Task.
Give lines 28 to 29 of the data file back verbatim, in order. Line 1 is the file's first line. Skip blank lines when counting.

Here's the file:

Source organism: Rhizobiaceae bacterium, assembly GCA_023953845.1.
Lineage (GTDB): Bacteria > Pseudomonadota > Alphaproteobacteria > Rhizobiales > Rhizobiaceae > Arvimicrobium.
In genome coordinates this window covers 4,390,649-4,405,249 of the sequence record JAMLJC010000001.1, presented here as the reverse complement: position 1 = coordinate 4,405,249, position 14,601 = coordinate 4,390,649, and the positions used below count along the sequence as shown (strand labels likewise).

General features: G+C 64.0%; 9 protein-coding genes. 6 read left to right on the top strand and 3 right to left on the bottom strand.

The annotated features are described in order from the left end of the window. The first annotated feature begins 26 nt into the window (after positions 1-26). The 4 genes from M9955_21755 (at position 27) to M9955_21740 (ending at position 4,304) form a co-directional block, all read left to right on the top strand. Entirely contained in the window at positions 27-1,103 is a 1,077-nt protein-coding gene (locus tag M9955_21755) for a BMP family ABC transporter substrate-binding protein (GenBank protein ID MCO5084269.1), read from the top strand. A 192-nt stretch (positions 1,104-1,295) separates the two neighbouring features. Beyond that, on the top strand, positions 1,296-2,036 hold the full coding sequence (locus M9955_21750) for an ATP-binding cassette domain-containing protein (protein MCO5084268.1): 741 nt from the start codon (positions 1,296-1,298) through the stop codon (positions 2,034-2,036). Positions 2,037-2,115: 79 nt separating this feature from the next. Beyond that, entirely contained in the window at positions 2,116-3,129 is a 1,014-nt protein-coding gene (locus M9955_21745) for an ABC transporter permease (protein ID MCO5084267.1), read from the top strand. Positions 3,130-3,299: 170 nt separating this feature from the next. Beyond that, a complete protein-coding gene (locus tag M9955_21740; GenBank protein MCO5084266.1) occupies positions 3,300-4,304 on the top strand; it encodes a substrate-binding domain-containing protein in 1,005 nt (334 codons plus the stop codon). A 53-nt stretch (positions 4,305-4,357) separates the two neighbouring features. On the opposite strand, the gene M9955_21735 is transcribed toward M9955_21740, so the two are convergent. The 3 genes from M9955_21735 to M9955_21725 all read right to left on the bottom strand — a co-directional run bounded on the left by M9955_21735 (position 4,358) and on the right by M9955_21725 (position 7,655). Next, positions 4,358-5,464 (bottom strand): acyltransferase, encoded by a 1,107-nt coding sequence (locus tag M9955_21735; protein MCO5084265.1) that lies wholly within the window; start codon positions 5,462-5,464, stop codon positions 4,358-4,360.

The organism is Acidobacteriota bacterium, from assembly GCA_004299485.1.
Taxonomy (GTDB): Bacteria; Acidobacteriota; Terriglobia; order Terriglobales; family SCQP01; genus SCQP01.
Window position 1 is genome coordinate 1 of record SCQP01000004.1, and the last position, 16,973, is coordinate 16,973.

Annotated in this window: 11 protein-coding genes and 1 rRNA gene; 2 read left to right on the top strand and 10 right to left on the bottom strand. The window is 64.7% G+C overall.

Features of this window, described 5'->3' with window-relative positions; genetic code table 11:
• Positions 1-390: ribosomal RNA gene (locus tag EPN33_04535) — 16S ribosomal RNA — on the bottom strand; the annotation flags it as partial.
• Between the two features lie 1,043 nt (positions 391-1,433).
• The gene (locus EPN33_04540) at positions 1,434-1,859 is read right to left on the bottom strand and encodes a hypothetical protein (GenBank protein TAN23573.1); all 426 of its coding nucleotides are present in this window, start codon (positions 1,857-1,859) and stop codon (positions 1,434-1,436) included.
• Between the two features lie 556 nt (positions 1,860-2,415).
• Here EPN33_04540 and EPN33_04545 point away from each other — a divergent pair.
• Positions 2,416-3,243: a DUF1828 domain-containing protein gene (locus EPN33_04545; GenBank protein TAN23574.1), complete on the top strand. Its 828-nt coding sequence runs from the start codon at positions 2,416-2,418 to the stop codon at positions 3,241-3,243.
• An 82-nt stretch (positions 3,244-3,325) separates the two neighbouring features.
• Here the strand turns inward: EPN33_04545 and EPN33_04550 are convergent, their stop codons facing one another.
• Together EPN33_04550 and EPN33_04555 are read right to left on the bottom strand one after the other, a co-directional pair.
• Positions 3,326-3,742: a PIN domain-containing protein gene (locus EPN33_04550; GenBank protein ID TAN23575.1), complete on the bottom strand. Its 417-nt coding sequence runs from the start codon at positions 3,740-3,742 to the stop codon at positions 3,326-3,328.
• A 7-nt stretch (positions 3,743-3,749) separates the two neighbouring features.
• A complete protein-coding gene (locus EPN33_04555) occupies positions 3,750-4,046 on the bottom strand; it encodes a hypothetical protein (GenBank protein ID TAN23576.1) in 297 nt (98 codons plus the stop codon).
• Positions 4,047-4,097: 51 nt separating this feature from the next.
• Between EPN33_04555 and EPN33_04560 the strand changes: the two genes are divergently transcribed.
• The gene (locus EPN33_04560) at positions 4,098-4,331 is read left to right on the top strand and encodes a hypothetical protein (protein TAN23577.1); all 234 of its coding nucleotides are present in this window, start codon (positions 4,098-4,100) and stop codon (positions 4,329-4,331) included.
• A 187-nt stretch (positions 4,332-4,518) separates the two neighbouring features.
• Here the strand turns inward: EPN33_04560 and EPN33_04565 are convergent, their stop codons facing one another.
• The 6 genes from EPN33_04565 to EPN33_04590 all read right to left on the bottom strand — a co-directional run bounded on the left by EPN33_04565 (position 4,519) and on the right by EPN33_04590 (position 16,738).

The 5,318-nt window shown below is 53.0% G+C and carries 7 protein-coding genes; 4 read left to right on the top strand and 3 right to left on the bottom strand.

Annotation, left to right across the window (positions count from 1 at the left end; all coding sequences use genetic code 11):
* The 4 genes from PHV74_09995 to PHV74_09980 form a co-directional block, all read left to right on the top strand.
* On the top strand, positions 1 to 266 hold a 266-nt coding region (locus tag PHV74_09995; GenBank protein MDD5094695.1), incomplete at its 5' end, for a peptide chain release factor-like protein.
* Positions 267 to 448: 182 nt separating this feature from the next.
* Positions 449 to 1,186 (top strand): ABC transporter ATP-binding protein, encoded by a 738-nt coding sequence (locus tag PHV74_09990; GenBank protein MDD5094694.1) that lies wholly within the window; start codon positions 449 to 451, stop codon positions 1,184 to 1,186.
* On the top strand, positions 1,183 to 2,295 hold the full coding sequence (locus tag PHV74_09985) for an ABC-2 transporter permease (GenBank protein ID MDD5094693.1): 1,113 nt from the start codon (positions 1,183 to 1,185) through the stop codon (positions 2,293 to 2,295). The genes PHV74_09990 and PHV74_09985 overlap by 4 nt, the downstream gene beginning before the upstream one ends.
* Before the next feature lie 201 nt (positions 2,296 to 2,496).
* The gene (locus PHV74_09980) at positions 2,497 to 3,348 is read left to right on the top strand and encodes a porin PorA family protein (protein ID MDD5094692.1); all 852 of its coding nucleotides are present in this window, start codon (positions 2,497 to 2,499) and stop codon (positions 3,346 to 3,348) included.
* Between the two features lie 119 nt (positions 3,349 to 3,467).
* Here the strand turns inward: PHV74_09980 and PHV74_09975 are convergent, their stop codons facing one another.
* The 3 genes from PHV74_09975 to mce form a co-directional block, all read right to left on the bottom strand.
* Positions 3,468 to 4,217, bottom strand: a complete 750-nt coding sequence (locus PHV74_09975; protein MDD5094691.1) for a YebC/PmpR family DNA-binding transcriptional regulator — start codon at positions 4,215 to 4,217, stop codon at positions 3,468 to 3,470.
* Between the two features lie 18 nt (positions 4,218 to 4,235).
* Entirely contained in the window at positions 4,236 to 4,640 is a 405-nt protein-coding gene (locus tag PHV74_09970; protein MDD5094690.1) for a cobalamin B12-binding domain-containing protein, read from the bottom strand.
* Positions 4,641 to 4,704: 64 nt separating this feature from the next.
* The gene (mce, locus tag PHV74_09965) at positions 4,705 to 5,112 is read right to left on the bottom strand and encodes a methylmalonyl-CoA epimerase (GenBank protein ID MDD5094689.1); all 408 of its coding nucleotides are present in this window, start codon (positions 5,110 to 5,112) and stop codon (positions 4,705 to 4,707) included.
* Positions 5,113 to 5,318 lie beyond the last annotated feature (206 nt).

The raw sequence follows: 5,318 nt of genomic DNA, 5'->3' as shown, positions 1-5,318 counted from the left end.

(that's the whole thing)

• The 6 genes from EPN33_04565 to EPN33_04590 all read right to left on the bottom strand — a co-directional run bounded on the left by EPN33_04565 (position 4,519) and on the right by EPN33_04590 (position 16,738).

The 5,318-nt window shown below is 53.0% G+C and carries 7 protein-coding genes; 4 read left to right on the top strand and 3 right to left on the bottom strand.